CFPB Releases FDCPA Rule Outline; Creditor Collection Rule to Come
On July 28, 2016, the Consumer Financial Protection Bureau (CFPB) released an outline of its proposed debt collection rulemaking (Outline). The Outline summarizes proposed Fair Debt Collection Practices Act (FDCPA) regulations that are under consideration.
The CFPB intends to release another outline regarding proposed regulations for creditors and others who collect debt, yet are not regulated by the FDCPA, pursuant to the agency’s general authority to prohibit unfair, deceptive, and abusive acts and practices.
The CFPB published the Outline as part of the Small Business Regulatory Enforcement Act process, during which various stakeholders will have the opportunity to provide input on the proposed rule’s economic impact before proposed regulations are released.
Based on the Outline, we believe the CFPB intends to establish new debt substantiation requirements, provide clarification on collection communication practices, and increase the number of consumer disclosures. Although the Outline pertains to debt collectors, we also believe that many proposals under consideration will directly affect creditors and also provide insight into the CFPB’s creditor summary that is expected in the next few months. We will closely monitor the CFPB’s debt collection rulemaking process and publish additional alerts on the developments.
The CFPB has made information integrity a key component of the Outline. Citing consumer complaint data, the CFPB believes debt collectors attempt to recover payments either from the wrong consumer or in the wrong amount. To address these concerns, the CFPB is considering a requirement for a debt collector to “substantiate,” or possess a reasonable basis, for any claim that a consumer owes a debt. A debt collector may demonstrate a reasonable basis for its claims through a combination of:
- Documenting the presence of specific “fundamental” information;
- Confirming that certain “warning signs” indicating inaccuracies or inadequacies are not present; and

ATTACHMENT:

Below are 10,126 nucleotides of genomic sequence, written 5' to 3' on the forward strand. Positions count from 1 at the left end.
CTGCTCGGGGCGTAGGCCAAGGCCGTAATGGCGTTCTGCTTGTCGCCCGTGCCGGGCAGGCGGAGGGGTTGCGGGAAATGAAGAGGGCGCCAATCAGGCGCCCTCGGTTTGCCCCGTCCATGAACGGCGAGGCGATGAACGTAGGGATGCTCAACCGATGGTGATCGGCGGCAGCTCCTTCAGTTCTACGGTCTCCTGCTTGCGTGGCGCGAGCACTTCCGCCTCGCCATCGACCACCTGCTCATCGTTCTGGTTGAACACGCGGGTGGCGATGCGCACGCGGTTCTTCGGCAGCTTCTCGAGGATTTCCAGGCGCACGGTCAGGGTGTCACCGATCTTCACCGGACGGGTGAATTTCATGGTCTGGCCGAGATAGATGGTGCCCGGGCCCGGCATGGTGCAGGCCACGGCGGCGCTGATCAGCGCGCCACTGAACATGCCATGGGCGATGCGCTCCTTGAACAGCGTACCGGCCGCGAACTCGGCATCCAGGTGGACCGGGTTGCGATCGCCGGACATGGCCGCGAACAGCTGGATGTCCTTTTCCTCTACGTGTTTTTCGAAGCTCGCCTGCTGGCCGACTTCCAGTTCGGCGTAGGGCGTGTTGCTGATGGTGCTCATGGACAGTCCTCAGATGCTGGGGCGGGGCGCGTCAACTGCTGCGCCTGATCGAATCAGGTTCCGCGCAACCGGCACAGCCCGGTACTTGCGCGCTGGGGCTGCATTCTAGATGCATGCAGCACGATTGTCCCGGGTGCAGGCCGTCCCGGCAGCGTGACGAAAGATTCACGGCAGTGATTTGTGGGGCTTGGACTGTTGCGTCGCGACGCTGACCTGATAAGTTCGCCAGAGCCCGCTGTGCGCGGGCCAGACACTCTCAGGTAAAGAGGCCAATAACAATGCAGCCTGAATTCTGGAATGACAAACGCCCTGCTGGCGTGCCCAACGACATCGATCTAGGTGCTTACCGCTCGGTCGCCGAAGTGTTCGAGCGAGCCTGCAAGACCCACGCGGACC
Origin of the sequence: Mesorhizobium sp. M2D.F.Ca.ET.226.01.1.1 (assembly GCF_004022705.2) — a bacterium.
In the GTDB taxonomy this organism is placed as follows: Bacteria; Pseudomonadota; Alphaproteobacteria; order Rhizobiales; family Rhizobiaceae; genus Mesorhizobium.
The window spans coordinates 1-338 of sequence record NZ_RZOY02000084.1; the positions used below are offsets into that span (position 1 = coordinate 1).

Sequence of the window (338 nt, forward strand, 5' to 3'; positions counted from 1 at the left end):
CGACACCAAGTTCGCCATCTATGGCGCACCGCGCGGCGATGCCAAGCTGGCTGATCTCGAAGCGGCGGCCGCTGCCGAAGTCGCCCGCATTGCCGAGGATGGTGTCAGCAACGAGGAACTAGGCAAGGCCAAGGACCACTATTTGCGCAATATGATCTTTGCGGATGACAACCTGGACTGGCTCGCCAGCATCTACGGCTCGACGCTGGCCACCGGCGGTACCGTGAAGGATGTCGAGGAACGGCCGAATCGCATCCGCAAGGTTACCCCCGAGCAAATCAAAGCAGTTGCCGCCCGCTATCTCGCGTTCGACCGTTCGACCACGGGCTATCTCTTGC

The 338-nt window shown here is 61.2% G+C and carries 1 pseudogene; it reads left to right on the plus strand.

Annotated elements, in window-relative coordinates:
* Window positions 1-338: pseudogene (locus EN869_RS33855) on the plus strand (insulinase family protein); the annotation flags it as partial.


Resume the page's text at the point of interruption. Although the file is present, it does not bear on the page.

- Obtaining a representation from the debt seller that it has adopted and implemented reasonable written policies and procedures to ensure the accuracy of the transferred information and that the transferred information is identical to the information in the debt seller’s records.
The CFPB acknowledges that permitting debt collectors to rely on creditor representations regarding the accuracy of the data provided by the creditor is, in part, designed to address attempts by creditors to shift liability regarding information integrity to the debt collector. As a result, this proposal would likely impose additional liability on the creditor hiring, or selling debts to, the debt collector if the account data is inaccurate.
The CFPB’s proposed list of fundamental information includes basic information about the consumer and the debt, but also includes more detailed information such as: (a) information relating to every charge for interest and fees imposed after default, along with the contractual or statutory source for such interest or fees; and (b) the complete chain of title from the debt owner at the time of default to the collector. While a debt collector could substitute alternative information for items included in the above list, the debt collector would bear the burden of justifying such substitutions. Such a rule, particularly the requirement to identify the contractual or statutory authority for each fee, would require an in-depth due diligence review by all debt collectors prior to commencing any collection activities.
Requiring a debt collector to document the contractual or statutory source for interest and fees after default is a significant development that will affect creditors, servicers, and debt collectors. This proposal may require changes to servicing agreements, due diligence processes, and development of loan-level reviews by collectors. Even if this proposal does not appear in the companion creditor outline, it is likely to impact contractual responsibilities as to data furnishing, legal compliance obligations, and repurchase obligations between creditors, servicers, debt buyers, and collection agencies.
A debt collector that discovers warning signs would need to take additional steps to verify the account data before it would have a reasonable basis to assert its claims. The Outline proposes steps that include obtaining and reviewing additional information from the creditor or obtaining and reviewing data from other sources (such as skip tracers). The list of “warning signs” provided by the CFPB includes information that would be expected to indicate data inaccuracies or inadequacies, such as a significant percentage of the accounts having missing or implausible information or having unresolved disputes.
This ongoing information integrity requirement is likely to require a creditor to have a continuing obligation to respond to a debt buyer or debt collector’s requests for information after a debt is sold or assigned for collection.
The CFPB is also considering a rule that would impose data verification requirements when a consumer disputes any aspect of a debt, orally or in writing. Debt collectors would need to obtain or review certain data before continuing with collection activity, and the Outline includes information that would be deemed “responsive” to different types of disputes. The CFPB may tailor its proposal to address how debt collectors should respond to written disputes, duplicative disputes, and oral disputes.